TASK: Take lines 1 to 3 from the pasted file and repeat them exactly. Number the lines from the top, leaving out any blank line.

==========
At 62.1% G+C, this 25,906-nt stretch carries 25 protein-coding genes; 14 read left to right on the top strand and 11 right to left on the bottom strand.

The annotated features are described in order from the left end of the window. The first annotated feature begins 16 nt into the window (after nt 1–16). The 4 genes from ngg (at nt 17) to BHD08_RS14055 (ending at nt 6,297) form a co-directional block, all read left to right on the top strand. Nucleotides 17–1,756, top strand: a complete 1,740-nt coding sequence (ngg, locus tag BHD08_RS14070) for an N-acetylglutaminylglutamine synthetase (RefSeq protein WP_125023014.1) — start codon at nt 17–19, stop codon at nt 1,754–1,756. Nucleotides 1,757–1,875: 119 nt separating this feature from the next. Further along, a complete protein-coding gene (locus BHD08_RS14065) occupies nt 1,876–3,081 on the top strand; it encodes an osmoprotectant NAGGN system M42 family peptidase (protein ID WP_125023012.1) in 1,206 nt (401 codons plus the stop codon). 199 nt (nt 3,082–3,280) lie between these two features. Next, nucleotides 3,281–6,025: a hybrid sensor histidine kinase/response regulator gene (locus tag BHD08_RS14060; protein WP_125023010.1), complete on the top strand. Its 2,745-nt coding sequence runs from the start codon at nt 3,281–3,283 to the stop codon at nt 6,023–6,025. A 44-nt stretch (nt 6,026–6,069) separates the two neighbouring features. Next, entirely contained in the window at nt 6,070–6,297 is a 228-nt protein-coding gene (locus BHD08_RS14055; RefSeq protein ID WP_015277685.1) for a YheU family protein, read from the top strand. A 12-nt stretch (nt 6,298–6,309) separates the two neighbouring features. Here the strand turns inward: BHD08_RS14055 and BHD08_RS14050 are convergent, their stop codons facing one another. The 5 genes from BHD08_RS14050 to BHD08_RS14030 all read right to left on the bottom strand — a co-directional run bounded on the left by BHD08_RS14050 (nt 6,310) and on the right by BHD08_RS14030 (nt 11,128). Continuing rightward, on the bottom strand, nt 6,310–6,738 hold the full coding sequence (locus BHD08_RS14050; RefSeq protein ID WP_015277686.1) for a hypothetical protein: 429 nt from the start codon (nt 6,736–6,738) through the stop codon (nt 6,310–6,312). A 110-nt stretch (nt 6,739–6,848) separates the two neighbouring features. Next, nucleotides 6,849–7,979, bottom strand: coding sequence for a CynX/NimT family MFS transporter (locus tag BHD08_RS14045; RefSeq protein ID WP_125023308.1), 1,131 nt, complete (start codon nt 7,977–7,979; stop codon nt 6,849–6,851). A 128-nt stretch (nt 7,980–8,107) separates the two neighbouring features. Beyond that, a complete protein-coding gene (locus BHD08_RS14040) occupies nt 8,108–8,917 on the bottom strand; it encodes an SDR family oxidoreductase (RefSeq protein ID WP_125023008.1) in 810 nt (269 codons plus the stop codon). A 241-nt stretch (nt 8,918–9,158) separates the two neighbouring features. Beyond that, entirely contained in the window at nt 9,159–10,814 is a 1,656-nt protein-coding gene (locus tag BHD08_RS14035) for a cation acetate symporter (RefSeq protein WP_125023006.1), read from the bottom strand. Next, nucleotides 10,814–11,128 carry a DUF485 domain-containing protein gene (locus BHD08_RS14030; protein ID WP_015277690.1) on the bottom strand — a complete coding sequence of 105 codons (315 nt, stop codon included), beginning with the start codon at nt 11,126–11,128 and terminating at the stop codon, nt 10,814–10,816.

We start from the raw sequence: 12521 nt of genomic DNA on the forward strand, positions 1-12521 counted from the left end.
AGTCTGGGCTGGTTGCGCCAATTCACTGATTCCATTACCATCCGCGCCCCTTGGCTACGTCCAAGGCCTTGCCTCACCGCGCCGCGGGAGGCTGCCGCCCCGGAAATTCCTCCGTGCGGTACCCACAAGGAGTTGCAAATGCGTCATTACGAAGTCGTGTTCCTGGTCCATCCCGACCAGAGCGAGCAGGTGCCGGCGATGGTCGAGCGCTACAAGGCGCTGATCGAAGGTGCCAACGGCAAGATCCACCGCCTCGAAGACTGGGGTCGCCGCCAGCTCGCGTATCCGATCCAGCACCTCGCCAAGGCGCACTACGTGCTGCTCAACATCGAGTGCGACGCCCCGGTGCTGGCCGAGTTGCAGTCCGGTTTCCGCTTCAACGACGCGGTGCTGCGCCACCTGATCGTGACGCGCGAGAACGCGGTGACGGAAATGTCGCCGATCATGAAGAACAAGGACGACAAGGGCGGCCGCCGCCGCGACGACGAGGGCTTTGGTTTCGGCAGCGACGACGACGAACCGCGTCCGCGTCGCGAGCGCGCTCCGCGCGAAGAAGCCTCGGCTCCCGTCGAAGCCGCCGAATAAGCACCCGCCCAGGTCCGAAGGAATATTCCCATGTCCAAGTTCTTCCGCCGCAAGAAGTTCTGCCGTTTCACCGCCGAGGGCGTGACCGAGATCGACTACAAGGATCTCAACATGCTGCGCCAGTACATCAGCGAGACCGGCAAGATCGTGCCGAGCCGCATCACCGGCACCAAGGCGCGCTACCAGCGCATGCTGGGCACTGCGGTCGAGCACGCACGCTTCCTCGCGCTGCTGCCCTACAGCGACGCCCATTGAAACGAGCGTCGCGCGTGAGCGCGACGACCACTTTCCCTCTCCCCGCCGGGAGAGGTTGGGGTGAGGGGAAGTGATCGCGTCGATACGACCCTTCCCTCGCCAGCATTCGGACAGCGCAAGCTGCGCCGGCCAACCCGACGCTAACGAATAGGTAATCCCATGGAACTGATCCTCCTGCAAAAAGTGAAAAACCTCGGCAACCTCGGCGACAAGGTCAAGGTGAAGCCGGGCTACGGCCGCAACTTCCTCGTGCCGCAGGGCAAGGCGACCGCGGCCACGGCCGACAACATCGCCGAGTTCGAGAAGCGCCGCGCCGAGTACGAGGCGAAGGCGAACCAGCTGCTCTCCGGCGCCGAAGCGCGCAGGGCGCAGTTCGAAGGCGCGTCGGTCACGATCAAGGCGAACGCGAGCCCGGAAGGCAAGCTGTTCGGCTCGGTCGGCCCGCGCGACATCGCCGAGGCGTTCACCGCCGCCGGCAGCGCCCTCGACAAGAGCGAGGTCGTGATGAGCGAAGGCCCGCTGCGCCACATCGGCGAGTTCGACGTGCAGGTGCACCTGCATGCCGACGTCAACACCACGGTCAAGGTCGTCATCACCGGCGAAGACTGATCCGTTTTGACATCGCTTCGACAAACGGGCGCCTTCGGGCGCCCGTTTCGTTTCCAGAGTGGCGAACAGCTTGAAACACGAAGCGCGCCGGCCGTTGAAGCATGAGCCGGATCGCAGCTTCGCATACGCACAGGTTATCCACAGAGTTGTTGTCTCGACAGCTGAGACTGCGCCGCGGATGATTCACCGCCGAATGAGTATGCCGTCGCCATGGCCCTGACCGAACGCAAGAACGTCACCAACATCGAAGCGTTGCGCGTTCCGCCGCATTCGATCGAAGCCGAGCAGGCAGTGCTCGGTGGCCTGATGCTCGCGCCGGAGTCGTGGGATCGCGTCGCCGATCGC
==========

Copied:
At 62.1% G+C, this 25,906-nt stretch carries 25 protein-coding genes; 14 read left to right on the top strand and 11 right to left on the bottom strand.

The annotated features are described in order from the left end of the window. The first annotated feature begins 16 nt into the window (after nt 1–16). The 4 genes from ngg (at nt 17) to BHD08_RS14055 (ending at nt 6,297) form a co-directional block, all read left to right on the top strand. Nucleotides 17–1,756, top strand: a complete 1,740-nt coding sequence (ngg, locus tag BHD08_RS14070) for an N-acetylglutaminylglutamine synthetase (RefSeq protein WP_125023014.1) — start codon at nt 17–19, stop codon at nt 1,754–1,756. Nucleotides 1,757–1,875: 119 nt separating this feature from the next. Further along, a complete protein-coding gene (locus BHD08_RS14065) occupies nt 1,876–3,081 on the top strand; it encodes an osmoprotectant NAGGN system M42 family peptidase (protein ID WP_125023012.1) in 1,206 nt (401 codons plus the stop codon). 199 nt (nt 3,082–3,280) lie between these two features. Next, nucleotides 3,281–6,025: a hybrid sensor histidine kinase/response regulator gene (locus tag BHD08_RS14060; protein WP_125023010.1), complete on the top strand. Its 2,745-nt coding sequence runs from the start codon at nt 3,281–3,283 to the stop codon at nt 6,023–6,025. A 44-nt stretch (nt 6,026–6,069) separates the two neighbouring features. Next, entirely contained in the window at nt 6,070–6,297 is a 228-nt protein-coding gene (locus BHD08_RS14055; RefSeq protein ID WP_015277685.1) for a YheU family protein, read from the top strand. A 12-nt stretch (nt 6,298–6,309) separates the two neighbouring features. Here the strand turns inward: BHD08_RS14055 and BHD08_RS14050 are convergent, their stop codons facing one another. The 5 genes from BHD08_RS14050 to BHD08_RS14030 all read right to left on the bottom strand — a co-directional run bounded on the left by BHD08_RS14050 (nt 6,310) and on the right by BHD08_RS14030 (nt 11,128). Continuing rightward, on the bottom strand, nt 6,310–6,738 hold the full coding sequence (locus BHD08_RS14050; RefSeq protein ID WP_015277686.1) for a hypothetical protein: 429 nt from the start codon (nt 6,736–6,738) through the stop codon (nt 6,310–6,312). A 110-nt stretch (nt 6,739–6,848) separates the two neighbouring features. Next, nucleotides 6,849–7,979, bottom strand: coding sequence for a CynX/NimT family MFS transporter (locus tag BHD08_RS14045; RefSeq protein ID WP_125023308.1), 1,131 nt, complete (start codon nt 7,977–7,979; stop codon nt 6,849–6,851). A 128-nt stretch (nt 7,980–8,107) separates the two neighbouring features. Beyond that, a complete protein-coding gene (locus BHD08_RS14040) occupies nt 8,108–8,917 on the bottom strand; it encodes an SDR family oxidoreductase (RefSeq protein ID WP_125023008.1) in 810 nt (269 codons plus the stop codon). A 241-nt stretch (nt 8,918–9,158) separates the two neighbouring features. Beyond that, entirely contained in the window at nt 9,159–10,814 is a 1,656-nt protein-coding gene (locus tag BHD08_RS14035) for a cation acetate symporter (RefSeq protein WP_125023006.1), read from the bottom strand. Next, nucleotides 10,814–11,128 carry a DUF485 domain-containing protein gene (locus BHD08_RS14030; protein ID WP_015277690.1) on the bottom strand — a complete coding sequence of 105 codons (315 nt, stop codon included), beginning with the start codon at nt 11,126–11,128 and terminating at the stop codon, nt 10,814–10,816.

We start from the raw sequence: 12521 nt of genomic DNA on the forward strand, positions 1-12521 counted from the left end.